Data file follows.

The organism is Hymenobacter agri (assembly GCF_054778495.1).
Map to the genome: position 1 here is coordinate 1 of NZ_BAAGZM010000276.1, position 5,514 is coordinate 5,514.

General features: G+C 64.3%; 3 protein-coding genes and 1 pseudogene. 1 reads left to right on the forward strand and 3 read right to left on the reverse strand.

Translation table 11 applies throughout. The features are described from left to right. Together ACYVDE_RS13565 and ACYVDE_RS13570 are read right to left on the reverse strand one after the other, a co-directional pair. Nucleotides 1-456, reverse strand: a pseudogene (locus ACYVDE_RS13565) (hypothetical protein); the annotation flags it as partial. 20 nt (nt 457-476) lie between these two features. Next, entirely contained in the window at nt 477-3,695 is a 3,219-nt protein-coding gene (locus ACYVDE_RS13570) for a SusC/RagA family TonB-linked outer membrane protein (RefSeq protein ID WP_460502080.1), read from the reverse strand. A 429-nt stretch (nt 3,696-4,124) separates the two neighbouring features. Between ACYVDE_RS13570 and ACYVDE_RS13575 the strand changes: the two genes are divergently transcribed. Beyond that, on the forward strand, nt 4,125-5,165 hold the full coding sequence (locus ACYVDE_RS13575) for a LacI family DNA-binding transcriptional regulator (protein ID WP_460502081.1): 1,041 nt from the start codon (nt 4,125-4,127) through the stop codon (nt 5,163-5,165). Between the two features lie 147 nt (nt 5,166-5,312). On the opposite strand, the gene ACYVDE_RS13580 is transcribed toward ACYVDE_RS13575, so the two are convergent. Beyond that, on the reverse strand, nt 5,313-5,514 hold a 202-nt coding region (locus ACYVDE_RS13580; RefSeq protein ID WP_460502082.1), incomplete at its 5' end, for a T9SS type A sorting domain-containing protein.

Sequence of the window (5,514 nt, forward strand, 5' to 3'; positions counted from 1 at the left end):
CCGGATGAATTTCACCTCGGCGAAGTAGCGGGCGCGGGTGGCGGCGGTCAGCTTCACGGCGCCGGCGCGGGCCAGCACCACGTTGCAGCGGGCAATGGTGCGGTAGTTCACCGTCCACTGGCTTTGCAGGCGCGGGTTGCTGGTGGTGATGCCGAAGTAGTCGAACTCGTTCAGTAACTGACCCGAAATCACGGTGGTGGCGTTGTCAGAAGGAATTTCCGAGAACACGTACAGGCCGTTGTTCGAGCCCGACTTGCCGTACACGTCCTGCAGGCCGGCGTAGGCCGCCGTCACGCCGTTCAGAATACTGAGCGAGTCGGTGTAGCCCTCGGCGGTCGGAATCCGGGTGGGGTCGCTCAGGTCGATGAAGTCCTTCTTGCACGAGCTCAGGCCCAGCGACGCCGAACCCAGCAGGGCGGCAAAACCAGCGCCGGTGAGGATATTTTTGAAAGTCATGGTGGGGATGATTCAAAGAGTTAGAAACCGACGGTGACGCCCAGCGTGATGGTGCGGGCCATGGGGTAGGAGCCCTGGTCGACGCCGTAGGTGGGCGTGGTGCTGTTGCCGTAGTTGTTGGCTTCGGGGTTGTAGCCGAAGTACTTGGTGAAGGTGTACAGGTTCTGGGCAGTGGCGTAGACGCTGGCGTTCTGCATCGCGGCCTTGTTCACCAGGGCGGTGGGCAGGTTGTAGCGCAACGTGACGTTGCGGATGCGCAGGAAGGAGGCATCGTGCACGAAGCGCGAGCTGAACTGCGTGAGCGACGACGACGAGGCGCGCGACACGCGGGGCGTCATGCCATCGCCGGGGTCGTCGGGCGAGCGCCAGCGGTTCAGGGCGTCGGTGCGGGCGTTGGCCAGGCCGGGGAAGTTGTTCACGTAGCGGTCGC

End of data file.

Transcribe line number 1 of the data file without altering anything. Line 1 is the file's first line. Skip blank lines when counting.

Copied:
The organism is Hymenobacter agri (assembly GCF_054778495.1).